Nanne de Ru
architect and partner Powerhouse Company

by Christa van Vlodrop

1. Background

I come from a small village in the Betuwe. The clay was hard, the ground was always wet and cold. Beautiful mornings on the bike to school. When I was around eight, I lived some time in Berkeley California, USA. What an atmosphere and what a culture. Back to the Betuwe was brutal. I made lots of furniture as a teenager. My teacher advised me crafts: works of Wright as well as Rietveld and Doesburg. I made 1:50 scale models of their work. After that I had to become an architect. I was fascinated by the Bauhaus and the idea of industrial craft. I decided to go to the HTS to master the basics of structural design first. With my graduation project, I won the ‘Vitae Bouw Award’. After having joined One Architecture for some time, I started studying at the the Berlage Institute, where I obtained my masters in 2002. There I met a Frenchman by the name of Charles Bessard, my best friend. In 2005 we set up Powerhouse Company, he in Copenhagen and I in Rotterdam. Now we work with 16 people in seven countries on villas, yachts, office buildings and cities. Winner of the 'Rotterdam-Maaskantprijs voor Jonge Architecten' 2011!

2. Why are you fascinated with
architecture / urban development?

Architecture is the ultimate combination of spatial composition, ergonomics, engineering and design. Together, this creates the full range of experiences – from sheer pleasure and intimacy to discomfort and amazement.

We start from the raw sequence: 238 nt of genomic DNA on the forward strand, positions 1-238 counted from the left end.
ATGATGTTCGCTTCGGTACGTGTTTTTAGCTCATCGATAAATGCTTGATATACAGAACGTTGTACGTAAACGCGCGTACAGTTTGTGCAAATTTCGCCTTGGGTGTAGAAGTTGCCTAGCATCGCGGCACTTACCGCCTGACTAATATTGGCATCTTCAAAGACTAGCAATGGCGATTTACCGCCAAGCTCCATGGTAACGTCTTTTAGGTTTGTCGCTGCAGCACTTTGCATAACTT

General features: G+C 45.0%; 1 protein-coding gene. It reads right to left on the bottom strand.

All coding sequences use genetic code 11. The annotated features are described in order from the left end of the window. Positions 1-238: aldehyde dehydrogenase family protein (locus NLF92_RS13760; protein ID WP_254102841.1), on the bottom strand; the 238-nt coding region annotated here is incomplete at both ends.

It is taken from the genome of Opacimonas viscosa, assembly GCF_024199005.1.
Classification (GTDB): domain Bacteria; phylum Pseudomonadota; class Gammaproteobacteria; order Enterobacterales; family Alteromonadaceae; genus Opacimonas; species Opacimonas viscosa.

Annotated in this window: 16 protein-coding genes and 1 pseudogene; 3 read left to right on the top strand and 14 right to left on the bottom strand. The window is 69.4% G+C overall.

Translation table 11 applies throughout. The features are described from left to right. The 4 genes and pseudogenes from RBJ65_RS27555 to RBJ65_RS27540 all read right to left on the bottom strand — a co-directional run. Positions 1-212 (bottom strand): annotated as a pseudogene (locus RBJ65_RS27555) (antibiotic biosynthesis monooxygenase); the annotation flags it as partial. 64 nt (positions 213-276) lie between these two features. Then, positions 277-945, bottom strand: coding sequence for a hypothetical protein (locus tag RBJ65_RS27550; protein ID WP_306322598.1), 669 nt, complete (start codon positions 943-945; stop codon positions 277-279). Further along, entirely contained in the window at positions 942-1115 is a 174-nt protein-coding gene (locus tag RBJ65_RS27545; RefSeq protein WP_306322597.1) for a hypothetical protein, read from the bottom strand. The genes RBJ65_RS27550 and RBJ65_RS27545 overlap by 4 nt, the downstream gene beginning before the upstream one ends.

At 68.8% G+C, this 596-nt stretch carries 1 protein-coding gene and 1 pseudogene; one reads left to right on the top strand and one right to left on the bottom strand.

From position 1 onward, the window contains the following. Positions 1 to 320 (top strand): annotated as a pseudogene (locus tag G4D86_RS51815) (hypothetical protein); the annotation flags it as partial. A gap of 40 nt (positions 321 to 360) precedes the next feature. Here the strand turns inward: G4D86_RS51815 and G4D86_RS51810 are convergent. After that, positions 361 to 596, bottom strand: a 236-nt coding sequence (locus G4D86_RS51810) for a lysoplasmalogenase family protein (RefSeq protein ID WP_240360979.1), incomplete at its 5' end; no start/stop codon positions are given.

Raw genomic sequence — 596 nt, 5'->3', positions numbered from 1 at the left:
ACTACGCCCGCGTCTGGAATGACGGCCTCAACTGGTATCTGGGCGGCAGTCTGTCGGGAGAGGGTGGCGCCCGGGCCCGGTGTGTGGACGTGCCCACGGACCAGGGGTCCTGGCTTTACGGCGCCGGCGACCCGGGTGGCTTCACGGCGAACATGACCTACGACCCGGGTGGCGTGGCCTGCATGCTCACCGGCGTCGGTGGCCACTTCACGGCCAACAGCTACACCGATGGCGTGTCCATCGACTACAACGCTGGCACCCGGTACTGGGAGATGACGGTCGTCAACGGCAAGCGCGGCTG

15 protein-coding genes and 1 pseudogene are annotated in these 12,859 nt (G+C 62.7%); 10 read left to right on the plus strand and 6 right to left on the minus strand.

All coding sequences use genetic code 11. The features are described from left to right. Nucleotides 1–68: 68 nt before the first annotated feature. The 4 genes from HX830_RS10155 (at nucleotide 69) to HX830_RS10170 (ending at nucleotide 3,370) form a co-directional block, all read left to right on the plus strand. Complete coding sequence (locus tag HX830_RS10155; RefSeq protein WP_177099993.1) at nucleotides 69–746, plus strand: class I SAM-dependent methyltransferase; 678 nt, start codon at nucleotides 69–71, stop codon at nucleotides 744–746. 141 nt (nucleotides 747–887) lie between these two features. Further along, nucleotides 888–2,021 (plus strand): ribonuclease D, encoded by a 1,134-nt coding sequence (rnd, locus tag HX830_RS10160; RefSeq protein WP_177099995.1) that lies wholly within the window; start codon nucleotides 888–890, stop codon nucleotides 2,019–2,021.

3. Best city

Berlin - freedom and structure, mass and individuality. A heterogeneous urban fabric that is always evolving, unlike, for example, the crystallized centers of Amsterdam and Paris.

4. Most beautiful building

Salk Institute by Louis Kahn.

5. Most beautiful park or square

Tahrir square in Cairo. Public spaces create the ability to bring people together in a very intense way. Squares are the living rooms of the city, this is where one meets the other residents.

6. Best public facility / urban infill

Copacabana in Rio de Janeiro, Brazil.

7. Best 20th and 21st century innovations

20th century: phone
21st century: iPhone

8. Next groundbreaking innovation

Viable solar-cells linked to local hydrogen fuel cells.

9. About the future of cities

Wheras the 20th century was all about the health of the city by segregation, the 21st century is about compressing the city with mixed functionality. The successful cities of the future are cities that can accommodate a wide variety of microclimates for many different types of entrepreneurs.

10. Personal contribution to urban development

We are making a number of plans trying to generate new urban qualities through new land development principles. As to the tension between group and individual, more attention is now being given to the wishes of the individual customer. Question being, is this at the expense of the public area or indeed does this strengthen the case.

11. Guerrilla in the city?

Guerrilla sounds very romantic, but is perceived to be of questionable tactics within martial arts science. Ruthlessness, confusion and use of civilians as part of the battle strategy, may cause a certain degree of anarchy and lawlessness. Modernists, like van Eesteren, fully realised that if one would want change, one would have to write the law. Thus our basic zoning arose from van Eesteren’s ideas of the functional city: segregation. If we were to change anything there is no point in Guerrillas, only the seemingly impossible task of rewriting the law: ‘Take no prisoners!’